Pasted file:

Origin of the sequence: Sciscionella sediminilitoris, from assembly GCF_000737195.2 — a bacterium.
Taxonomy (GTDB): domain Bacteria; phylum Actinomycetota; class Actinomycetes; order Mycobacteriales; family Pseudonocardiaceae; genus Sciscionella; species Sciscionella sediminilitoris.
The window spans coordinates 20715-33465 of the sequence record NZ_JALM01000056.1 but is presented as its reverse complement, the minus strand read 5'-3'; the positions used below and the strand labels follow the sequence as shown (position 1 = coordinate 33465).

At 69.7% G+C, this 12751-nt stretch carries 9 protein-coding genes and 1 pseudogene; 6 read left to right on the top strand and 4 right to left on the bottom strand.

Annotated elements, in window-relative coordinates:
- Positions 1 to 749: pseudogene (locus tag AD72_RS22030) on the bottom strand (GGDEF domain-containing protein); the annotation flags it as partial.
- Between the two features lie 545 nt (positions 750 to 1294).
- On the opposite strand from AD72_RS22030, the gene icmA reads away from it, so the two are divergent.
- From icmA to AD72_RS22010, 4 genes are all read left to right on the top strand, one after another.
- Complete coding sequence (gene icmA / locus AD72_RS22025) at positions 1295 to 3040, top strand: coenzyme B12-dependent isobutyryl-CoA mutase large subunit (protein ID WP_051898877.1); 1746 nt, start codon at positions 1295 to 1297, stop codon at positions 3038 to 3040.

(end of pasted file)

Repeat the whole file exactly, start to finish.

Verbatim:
Origin of the sequence: Sciscionella sediminilitoris, from assembly GCF_000737195.2 — a bacterium.
Taxonomy (GTDB): domain Bacteria; phylum Actinomycetota; class Actinomycetes; order Mycobacteriales; family Pseudonocardiaceae; genus Sciscionella; species Sciscionella sediminilitoris.
The window spans coordinates 20715-33465 of the sequence record NZ_JALM01000056.1 but is presented as its reverse complement, the minus strand read 5'-3'; the positions used below and the strand labels follow the sequence as shown (position 1 = coordinate 33465).

At 69.7% G+C, this 12751-nt stretch carries 9 protein-coding genes and 1 pseudogene; 6 read left to right on the top strand and 4 right to left on the bottom strand.

Annotated elements, in window-relative coordinates:
- Positions 1 to 749: pseudogene (locus tag AD72_RS22030) on the bottom strand (GGDEF domain-containing protein); the annotation flags it as partial.
- Between the two features lie 545 nt (positions 750 to 1294).
- On the opposite strand from AD72_RS22030, the gene icmA reads away from it, so the two are divergent.
- From icmA to AD72_RS22010, 4 genes are all read left to right on the top strand, one after another.
- Complete coding sequence (gene icmA / locus AD72_RS22025) at positions 1295 to 3040, top strand: coenzyme B12-dependent isobutyryl-CoA mutase large subunit (protein ID WP_051898877.1); 1746 nt, start codon at positions 1295 to 1297, stop codon at positions 3038 to 3040.